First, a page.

Editor’s Note: As admitted students discern whether HDS is right for them, it can be helpful to hear why current students decided to come here! Please enjoy this short piece by Sally Hammel, a second–career MDiv student planning to work in hospital or hospice chaplaincy.
Post by: Sally Hammel, MDiv ‘21
When I meet people and I tell them I’m at Harvard Divinity School, they politely ask how I decided to come here. The question always surprises me—until I remember that I’m sixty-one years old, so not your typical graduate student.
I am an almost native New Yorker, having lived my whole adult life on the Upper West Side of Manhattan. Employed by the same company for about thirty years, I’ve had a robust career in advertising. While I enjoyed the benefits of my demanding career, I wanted more balance in my life and found myself signing up for various retreats, workshops, and online courses to help fill a spiritual need. In 2014, I was diagnosed with invasive ductal carcinoma—breast cancer. Following treatment, I took a thirty-day sabbatical and walked the Camino de Santiago, a 500 mile walk across Spain. During this trip, I connected with many other seekers, and realized I really wanted to explore and grow my spiritual connection.
The cancer diagnosis was a wake-up call for me. I wanted to do something more meaningful with my life, but I didn’t know what to do. I volunteered at Sloane Kettering Hospital as a peer-to-peer counselor and started doing healing prayer ministry at my church. I noticed that I felt most fulfilled and useful when I was helping people cope with their problems, particularly with medical issues. One of my mentors noticed a pastoral quality in me and challenged me to apply to HDS on a dare. When I got accepted, I knew it was the opportunity of a lifetime: a chance to learn more about spirituality and what was happening when I did peer to peer counseling and healing prayer ministry. I quit my job in New York City and moved to Cambridge.
I had no idea what to expect, but it’s turned out to be the best decision of my life. I LOVE being immersed in “The Academy.” I love the intellectual challenge of engaging with meaty philosophical and theoretical concepts and authors. I love the connections I’ve made with other students of all ages, all nationalities. I find I have more in common with the professors than the students, given my life experience and my current state of life: things like mid-life questions, adult children, aging parents, and the constant effort to achieve work life balance. This has been a particular delight and maybe hidden advantage?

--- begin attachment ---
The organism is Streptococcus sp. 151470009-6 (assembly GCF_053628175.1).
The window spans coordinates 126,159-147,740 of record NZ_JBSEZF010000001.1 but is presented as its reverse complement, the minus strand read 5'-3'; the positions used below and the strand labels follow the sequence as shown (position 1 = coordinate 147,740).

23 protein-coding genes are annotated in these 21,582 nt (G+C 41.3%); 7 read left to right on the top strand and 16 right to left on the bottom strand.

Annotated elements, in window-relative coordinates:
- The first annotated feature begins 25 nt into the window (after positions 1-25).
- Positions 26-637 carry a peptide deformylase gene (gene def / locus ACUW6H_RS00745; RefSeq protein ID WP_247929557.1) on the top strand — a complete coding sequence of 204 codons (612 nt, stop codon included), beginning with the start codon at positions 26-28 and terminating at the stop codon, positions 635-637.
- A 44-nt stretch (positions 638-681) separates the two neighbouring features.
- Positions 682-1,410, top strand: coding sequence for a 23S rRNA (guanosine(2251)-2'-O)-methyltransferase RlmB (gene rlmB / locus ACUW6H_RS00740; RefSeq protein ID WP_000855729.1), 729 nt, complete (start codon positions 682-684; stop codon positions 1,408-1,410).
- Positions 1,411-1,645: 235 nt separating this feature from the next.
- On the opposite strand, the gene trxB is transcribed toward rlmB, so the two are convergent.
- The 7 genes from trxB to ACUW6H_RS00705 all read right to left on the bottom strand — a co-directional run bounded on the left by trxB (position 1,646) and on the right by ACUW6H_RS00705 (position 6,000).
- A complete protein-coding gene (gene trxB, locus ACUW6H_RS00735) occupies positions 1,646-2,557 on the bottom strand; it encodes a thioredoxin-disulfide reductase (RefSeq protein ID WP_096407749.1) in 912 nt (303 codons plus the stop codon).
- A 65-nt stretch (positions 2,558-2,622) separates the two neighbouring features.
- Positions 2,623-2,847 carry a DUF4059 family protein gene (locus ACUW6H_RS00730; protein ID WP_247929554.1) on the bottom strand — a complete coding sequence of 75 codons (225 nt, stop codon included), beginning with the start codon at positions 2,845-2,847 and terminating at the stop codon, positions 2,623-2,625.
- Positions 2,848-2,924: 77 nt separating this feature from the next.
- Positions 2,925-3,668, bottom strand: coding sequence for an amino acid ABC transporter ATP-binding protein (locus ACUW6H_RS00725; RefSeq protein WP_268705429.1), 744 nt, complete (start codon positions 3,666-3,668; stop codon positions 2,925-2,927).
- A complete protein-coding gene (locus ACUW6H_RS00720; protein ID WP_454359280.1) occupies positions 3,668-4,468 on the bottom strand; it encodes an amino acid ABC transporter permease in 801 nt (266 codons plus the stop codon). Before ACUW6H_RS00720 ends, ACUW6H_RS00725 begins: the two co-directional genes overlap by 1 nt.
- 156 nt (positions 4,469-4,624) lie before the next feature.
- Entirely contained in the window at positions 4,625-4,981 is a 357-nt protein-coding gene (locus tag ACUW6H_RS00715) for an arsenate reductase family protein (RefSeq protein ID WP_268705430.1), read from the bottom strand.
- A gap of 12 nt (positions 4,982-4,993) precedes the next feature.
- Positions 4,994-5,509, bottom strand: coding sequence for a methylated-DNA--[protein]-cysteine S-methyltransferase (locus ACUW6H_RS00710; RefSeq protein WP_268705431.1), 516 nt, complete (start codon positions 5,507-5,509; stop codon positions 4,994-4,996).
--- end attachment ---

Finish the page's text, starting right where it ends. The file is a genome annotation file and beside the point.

The coursework is demanding, but not insurmountable. I am thrilled to discover that my mind still works, and my extensive life experience adds richness to my interactions with everyone I meet. I joke that being at HDS is like summer camp for grownups—but it is. I live in Harvard graduate housing, which has been its own source of delight and joy. Every day, I get to sit down and have a meal with extraordinarily talented students from Harvard School of Education and Harvard Kennedy School. We all share a passion for changing the world.
I plan to pursue hospital or hospice chaplaincy when I graduate in May 2021. I’ve had exceptional training here at HDS, through Field Education and Clinical Pastoral Education. The commitment and involvement from faculty here at HDS is exceptional. The access to exceptional minds and resources make this journey one I will never forget. I am so glad I decided to take the leap and come to HDS!
Editor’s Note: As Sally mentioned, Field Education at HDS is a good way to gather Clinical Pastoral Education (CPE) credits. In the Field Education program, students complete two units (oftentimes a semester and a summer) of experiential learning in a workplace that makes sense for their specific career goals. For example, those planning to peruse chaplaincy might be placed in a hospital, where they could get CPE credits to become a certified chaplain. As always, if you have any questions about Field Education or anything else mentioned in this article, feel free to email us at firstname.lastname@example.org.